a couple campuses in california, michigan, you have washington, wisconsin. these are sort of generally recognized as the great public research universities in this country, but that value, that question of price, really only applies if you're lucky enough to live in that state. i can think of growing up in massachusetts we had harvard and private schools that were really expensive. we had the university of massachusetts which i love but a lot of people were trying to go out of state to michigan, unc, they're paying a lot more if they're going there. is it much of a value if you're not lucky enough to live in the states. >> if you're going to be paying out of sate tuition, it is a lot of money, but for most of the campuses, most of the kids are in state. even for the cost of out of state if you average those costs out and even with the big tuition increases we've seen at places like the university of california system, these places are still a better value than a lot of the private schools. >> paul, how did you factor in the value of networking? a lot of people go to college because of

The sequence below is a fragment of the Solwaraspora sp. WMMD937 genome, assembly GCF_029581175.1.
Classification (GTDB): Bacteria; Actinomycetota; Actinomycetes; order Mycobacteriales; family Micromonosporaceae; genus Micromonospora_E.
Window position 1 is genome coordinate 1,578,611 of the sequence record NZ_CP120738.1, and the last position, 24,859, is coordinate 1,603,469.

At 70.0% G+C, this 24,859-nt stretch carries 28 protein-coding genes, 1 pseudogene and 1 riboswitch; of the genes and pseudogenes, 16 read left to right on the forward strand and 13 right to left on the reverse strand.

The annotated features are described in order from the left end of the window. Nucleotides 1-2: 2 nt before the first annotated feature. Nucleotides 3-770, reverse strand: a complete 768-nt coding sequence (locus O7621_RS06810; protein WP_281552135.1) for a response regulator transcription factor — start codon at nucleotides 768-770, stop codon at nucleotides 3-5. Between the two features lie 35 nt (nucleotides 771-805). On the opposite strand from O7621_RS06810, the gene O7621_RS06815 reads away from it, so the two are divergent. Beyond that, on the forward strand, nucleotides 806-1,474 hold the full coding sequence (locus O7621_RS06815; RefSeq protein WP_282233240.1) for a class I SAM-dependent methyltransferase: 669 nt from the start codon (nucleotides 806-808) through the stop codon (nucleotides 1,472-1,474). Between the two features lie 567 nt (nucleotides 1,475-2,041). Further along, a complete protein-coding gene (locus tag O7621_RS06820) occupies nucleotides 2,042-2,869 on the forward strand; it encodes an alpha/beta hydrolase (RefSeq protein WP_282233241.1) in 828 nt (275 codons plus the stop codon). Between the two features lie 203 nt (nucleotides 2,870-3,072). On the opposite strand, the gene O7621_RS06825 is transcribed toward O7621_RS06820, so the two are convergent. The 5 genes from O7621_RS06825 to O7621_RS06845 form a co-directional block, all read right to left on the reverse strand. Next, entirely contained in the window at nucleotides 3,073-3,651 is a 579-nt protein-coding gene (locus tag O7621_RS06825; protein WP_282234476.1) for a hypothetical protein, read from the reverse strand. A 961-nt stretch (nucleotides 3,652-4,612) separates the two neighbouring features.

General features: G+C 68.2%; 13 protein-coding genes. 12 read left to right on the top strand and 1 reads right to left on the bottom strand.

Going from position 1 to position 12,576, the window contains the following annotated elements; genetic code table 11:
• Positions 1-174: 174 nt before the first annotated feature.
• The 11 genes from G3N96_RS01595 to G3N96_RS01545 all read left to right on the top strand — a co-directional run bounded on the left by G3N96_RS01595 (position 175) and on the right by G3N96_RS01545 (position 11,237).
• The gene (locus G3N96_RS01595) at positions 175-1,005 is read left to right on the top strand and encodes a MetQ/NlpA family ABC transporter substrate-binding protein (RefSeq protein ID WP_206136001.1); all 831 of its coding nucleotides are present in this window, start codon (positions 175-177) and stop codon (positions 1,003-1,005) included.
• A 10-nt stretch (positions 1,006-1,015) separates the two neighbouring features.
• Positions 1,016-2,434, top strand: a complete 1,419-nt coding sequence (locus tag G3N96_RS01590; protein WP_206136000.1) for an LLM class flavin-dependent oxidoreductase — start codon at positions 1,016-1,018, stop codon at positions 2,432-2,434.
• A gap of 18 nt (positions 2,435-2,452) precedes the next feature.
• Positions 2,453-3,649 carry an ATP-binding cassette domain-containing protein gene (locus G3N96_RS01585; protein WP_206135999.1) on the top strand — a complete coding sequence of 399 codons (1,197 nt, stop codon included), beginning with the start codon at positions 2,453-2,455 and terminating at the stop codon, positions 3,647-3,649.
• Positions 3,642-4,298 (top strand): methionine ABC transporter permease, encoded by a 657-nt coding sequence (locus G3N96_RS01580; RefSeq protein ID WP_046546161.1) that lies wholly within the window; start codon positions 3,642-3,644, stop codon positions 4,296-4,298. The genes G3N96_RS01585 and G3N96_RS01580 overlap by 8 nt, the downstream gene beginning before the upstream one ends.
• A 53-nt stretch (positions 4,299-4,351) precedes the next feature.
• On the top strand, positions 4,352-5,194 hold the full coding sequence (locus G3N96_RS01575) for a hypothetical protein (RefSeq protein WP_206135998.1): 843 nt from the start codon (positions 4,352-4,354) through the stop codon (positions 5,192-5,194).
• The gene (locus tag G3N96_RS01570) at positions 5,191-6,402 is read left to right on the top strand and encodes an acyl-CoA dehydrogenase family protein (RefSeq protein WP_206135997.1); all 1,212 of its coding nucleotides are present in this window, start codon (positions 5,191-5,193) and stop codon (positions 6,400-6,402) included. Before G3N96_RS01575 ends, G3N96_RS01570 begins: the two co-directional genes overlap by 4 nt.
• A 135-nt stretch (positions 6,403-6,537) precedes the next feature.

of the united farm workers union in california. does any of this really matter? do the polls matter? do ads, nearly a billion dollars worth matter? do all the campaign appearances tell the tale? we asked that with our team plus a friend of the show dr. john nan allen from politico. >> prish the intro. >> we have 29 days to go, and we know almost nobody decides based on foreign policy. does romney's foreign policy speech matter? does foreign policy matter? >> i think it does matter right now, because there's so much volatility around the world that it has called into question some of the policies that barack obama has put into place. to the extent that he can highlight that, i think mitt romney wants to do that. he wants to call into question the president's judgment on an area where he had a good lead, where the president has passed that commander in chief test in 2008 getting elected to the presidency. that's what he's trying to do. i think it's mostly about the economy. >> i'm going to agree with jonathan here. this is an election certainly about the economy. when they go into the voting